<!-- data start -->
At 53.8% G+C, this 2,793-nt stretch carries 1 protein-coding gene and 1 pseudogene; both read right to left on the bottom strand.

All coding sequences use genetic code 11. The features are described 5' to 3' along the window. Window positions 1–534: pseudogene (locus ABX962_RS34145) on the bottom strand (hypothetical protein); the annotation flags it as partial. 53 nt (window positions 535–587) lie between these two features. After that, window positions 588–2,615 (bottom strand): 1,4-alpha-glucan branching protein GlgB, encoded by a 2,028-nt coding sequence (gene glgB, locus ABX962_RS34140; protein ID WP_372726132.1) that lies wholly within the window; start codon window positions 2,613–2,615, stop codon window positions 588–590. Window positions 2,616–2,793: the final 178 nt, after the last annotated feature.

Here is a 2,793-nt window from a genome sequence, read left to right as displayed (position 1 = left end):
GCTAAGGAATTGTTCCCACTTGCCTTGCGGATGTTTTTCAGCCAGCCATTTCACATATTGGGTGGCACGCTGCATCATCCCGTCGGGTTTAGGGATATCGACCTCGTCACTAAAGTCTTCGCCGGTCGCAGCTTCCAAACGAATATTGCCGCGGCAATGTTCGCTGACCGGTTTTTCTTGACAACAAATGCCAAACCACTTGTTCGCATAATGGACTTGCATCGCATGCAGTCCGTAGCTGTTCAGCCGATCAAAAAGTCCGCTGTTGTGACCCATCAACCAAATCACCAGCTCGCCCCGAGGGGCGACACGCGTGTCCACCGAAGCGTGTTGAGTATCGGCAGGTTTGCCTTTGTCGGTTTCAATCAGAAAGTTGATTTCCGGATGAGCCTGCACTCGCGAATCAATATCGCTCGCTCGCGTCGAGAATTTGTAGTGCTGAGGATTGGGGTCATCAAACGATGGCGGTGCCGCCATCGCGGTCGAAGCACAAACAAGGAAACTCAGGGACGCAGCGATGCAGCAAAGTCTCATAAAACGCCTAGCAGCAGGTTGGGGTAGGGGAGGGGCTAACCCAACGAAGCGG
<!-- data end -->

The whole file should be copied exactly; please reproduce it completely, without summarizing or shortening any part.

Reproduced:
At 53.8% G+C, this 2,793-nt stretch carries 1 protein-coding gene and 1 pseudogene; both read right to left on the bottom strand.

All coding sequences use genetic code 11. The features are described 5' to 3' along the window. Window positions 1–534: pseudogene (locus ABX962_RS34145) on the bottom strand (hypothetical protein); the annotation flags it as partial. 53 nt (window positions 535–587) lie between these two features. After that, window positions 588–2,615 (bottom strand): 1,4-alpha-glucan branching protein GlgB, encoded by a 2,028-nt coding sequence (gene glgB, locus ABX962_RS34140; protein ID WP_372726132.1) that lies wholly within the window; start codon window positions 2,613–2,615, stop codon window positions 588–590. Window positions 2,616–2,793: the final 178 nt, after the last annotated feature.

Here is a 2,793-nt window from a genome sequence, read left to right as displayed (position 1 = left end):
GCTAAGGAATTGTTCCCACTTGCCTTGCGGATGTTTTTCAGCCAGCCATTTCACATATTGGGTGGCACGCTGCATCATCCCGTCGGGTTTAGGGATATCGACCTCGTCACTAAAGTCTTCGCCGGTCGCAGCTTCCAAACGAATATTGCCGCGGCAATGTTCGCTGACCGGTTTTTCTTGACAACAAATGCCAAACCACTTGTTCGCATAATGGACTTGCATCGCATGCAGTCCGTAGCTGTTCAGCCGATCAAAAAGTCCGCTGTTGTGACCCATCAACCAAATCACCAGCTCGCCCCGAGGGGCGACACGCGTGTCCACCGAAGCGTGTTGAGTATCGGCAGGTTTGCCTTTGTCGGTTTCAATCAGAAAGTTGATTTCCGGATGAGCCTGCACTCGCGAATCAATATCGCTCGCTCGCGTCGAGAATTTGTAGTGCTGAGGATTGGGGTCATCAAACGATGGCGGTGCCGCCATCGCGGTCGAAGCACAAACAAGGAAACTCAGGGACGCAGCGATGCAGCAAAGTCTCATAAAACGCCTAGCAGCAGGTTGGGGTAGGGGAGGGGCTAACCCAACGAAGCGG